Could Jeff Sessions shut down Washington’s legal weed? Some politicians are worried

Attorney General-designate, Sen. Jeff Sessions, R-Ala. testifies on Capitol Hill in Washington, D.C., on Tuesday at his confirmation hearing before the Senate Judiciary Committee.
Attorney General-designate, Sen. Jeff Sessions, R-Ala. testifies on Capitol Hill in Washington, D.C., on Tuesday at his confirmation hearing before the Senate Judiciary Committee. The Associated Press

As Washington lawmakers quibble over the best way to spend money generated by the state’s legal marijuana business, some of them worry the debate could become irrelevant under President Donald Trump’s pick to become the next U.S. attorney general.

Jeff Sessions, Trump’s nominee to become the country’s top government lawyer, said during Senate confirmation hearings last month that he “won’t commit to never enforcing federal law” when it comes to marijuana — a statement laced with enough ambiguity to worry officials in states such as Washington, where voters have legalized the drug.

“Trump’s AG may make this a moot point,” said state House Majority Leader Pat Sullivan, D-Covington, regarding discussions of how Washington should spend its weed money.

“He could force us to actually shut down the industry — that’s a bigger concern currently,” Sullivan said of Sessions, who is a Republican U.S. senator from Alabama.

Under federal law, marijuana remains an illegal Schedule I drug.

Yet in a 2013 memorandum, the U.S. Department of Justice said it wouldn’t challenge states with legal marijuana laws, as long as those states put in place sufficient regulations to keep the drug out of the hands of minors and criminals, among other safeguards.

Last month, Sessions said he would need to review that four-year-old document — known as the Cole memorandum — in which the federal government said it would stay out of states’ legal weed markets.

“... I am not privy to any Department of Justice data regarding the effectiveness and value of the policies contained within that memorandum,” Sessions wrote in response to questions from two Democratic U.S. senators, Christopher Coons of Delaware and Dianne Feinstein of California.

“If I am fortunate enough to be confirmed as attorney general, I will certainly review and evaluate those policies, including the original justifications for the memorandum, as well as any relevant data and how circumstances may have changed or how they may change in the future.”

Sessions’ nomination to become U.S. attorney general cleared the Senate Judiciary Committee on Wednesday. He now awaits a confirmation vote by the U.S. Senate.

Some Washington officials say they think Sessions will leave Washington’s marijuana system alone, given the limits of federal enforcement resources and the growing number of states where voters have approved legalization.

In November, another four states — California, Maine, Massachusetts and Nevada — approved legalizing marijuana for recreational use, doubling the number of states with legalized recreational marijuana laws, according to the National Conference of State Legislatures.

Meanwhile, voters in 28 states have approved legalizing medical marijuana, including three that voted to do so in November.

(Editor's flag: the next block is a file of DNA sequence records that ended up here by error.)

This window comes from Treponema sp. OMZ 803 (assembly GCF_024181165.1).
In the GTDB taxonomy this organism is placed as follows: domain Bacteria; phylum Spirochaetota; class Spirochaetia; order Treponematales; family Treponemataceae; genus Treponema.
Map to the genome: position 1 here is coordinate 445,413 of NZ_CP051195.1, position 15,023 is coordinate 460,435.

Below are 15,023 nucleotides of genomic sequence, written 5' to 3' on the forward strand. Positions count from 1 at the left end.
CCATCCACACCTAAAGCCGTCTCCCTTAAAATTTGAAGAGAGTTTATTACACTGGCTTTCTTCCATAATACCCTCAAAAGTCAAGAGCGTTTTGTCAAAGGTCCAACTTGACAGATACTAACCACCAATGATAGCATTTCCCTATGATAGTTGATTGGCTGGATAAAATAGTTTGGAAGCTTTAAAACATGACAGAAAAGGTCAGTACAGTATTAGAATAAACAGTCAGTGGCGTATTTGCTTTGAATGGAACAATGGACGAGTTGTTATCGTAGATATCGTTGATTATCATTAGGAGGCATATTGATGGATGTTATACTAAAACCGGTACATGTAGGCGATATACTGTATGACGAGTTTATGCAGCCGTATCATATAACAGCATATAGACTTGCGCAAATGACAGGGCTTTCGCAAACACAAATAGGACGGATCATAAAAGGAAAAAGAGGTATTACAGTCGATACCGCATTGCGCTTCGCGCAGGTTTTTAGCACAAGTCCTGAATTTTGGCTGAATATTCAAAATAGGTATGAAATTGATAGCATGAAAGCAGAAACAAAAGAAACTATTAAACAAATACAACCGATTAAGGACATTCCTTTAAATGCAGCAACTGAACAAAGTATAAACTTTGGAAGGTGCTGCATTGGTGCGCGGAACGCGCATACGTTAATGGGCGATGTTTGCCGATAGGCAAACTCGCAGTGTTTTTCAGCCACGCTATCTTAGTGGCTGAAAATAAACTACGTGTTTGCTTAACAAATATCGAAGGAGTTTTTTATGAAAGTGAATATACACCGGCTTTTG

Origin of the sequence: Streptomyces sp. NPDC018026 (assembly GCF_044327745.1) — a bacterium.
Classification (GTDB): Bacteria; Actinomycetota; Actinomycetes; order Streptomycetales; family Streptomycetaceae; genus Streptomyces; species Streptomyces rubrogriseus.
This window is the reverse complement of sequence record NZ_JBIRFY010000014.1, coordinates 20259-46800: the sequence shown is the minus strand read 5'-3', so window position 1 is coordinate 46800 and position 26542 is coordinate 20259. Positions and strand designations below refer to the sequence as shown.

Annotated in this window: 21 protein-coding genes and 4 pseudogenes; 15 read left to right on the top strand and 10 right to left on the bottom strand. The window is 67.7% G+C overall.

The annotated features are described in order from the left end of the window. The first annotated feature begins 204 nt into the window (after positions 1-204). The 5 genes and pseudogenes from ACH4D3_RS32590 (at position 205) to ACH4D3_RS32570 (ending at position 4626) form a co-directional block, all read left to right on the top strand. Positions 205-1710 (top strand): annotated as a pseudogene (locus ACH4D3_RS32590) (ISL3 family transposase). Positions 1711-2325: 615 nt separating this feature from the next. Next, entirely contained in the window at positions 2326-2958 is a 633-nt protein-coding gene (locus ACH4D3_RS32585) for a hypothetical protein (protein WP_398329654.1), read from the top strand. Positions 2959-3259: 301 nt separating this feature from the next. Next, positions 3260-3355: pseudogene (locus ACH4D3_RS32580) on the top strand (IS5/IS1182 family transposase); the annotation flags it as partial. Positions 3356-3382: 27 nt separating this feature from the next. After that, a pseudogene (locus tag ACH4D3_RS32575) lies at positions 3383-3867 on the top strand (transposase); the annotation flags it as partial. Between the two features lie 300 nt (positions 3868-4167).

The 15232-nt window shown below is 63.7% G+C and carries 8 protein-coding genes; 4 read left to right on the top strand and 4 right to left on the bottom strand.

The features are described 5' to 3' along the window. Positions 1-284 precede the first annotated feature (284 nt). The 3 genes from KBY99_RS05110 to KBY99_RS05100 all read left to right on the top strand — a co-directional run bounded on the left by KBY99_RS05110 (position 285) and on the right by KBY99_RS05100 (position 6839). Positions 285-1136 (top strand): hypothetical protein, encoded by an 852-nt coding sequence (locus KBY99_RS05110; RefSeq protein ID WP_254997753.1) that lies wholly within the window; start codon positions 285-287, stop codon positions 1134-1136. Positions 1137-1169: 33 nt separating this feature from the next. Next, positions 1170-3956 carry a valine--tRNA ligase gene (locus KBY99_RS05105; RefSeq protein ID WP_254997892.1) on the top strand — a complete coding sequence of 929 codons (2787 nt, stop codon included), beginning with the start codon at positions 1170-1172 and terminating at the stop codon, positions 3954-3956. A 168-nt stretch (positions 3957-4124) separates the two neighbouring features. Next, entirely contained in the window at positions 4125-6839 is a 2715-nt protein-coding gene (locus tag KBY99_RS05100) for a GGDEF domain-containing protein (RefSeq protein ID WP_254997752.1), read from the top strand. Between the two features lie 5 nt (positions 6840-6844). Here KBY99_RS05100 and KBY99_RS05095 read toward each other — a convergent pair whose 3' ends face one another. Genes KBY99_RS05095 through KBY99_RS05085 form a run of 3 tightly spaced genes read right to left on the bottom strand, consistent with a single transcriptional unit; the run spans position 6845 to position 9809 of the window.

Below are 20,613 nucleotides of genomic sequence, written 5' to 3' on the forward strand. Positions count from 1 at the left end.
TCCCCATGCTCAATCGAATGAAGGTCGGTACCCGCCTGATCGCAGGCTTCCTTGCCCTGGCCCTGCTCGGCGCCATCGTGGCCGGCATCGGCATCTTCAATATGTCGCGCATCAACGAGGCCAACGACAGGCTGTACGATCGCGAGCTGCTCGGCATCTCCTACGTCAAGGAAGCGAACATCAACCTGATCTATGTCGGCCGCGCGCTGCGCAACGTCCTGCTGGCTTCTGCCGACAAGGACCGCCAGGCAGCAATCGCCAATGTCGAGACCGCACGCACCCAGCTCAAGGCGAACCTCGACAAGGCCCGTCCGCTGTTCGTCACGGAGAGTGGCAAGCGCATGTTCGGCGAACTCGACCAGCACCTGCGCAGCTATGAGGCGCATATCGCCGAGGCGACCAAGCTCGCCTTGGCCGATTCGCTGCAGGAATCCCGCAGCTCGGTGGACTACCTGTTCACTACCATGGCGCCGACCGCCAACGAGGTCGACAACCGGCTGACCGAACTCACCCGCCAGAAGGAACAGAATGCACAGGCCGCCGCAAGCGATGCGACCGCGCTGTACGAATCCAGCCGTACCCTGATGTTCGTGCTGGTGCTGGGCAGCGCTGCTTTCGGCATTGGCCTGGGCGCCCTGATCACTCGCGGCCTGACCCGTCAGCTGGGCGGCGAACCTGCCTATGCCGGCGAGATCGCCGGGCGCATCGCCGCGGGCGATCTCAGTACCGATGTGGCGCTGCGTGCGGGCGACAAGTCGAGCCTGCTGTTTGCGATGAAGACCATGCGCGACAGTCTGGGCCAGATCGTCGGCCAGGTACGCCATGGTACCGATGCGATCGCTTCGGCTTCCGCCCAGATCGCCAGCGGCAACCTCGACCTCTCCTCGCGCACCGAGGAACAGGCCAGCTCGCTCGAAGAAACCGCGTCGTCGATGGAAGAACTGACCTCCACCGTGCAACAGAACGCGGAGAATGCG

“The resources it would take for (the federal government) to come into all the states would be significant,” said state Sen. Ann Rivers, R-La Center, the leader on marijuana issues for the mostly Republican coalition that controls the state Senate.

“It would just cost too much money,” Rivers said.

That’s not enough to ease the fears of some Washington Democrats, who see Trump’s actions in recent weeks as proof that nothing is certain.

“It is extremely difficult for anyone to pretend we can predict what the Trump administration is going to do,” said state Sen. Reuven Carlyle, D-Seattle, who worked on a major overhaul of the state’s marijuana laws in 2015.

Gov. Jay Inslee said he would do whatever he could to convince the White House that Washington’s experiment with legalized marijuana has been a success. If necessary, the Democratic governor said he would push members of Congress to “rein in, if you will” the prospective attorney general.

If that doesn’t work, Inslee said he would defend Washington’s marijuana law in the courts.

“Frankly, if the attorney general moves in this direction, he is clearly against the tides of history,” Inslee said last week, citing the number of states that have followed Washington and Colorado in passing legalized marijuana laws.

“... I think it would be a really big mistake for them to pick this fight, and I hope it will not occur,” Inslee said of Trump’s administration.

Losing marijuana revenues wouldn’t be a huge hit to Washington’s finances. The state is projected to bring in about $41.3 billion over the next two years to pay for a new 2017-19 state operating budget. About $730 million in marijuana revenues are expected during that period.

Sen. John Braun, R-Centralia and the Senate’s lead budget writer, said if Sessions did try to shut down Washington’s marijuana market, he probably wouldn’t do so without giving ample notice — hopefully, enough that state lawmakers wouldn’t have to reconvene unexpectedly to adjust their budget.

For now, state lawmakers don’t plan to omit marijuana revenue from the equation as they negotiate a new two-year spending plan, several leaders said.

“There’s always uncertainties, and that’s why you have a multiplicity of revenue sources,” said state Rep. J.T. Wilcox, R-Yelm and the House minority floor leader.

“Keeping marijuana in the mix — as long as it’s not a an overwhelming majority of our revenues, which it never will be — is the right thing to do.”

Melissa Santos: 360-357-0209, @melissasantos1

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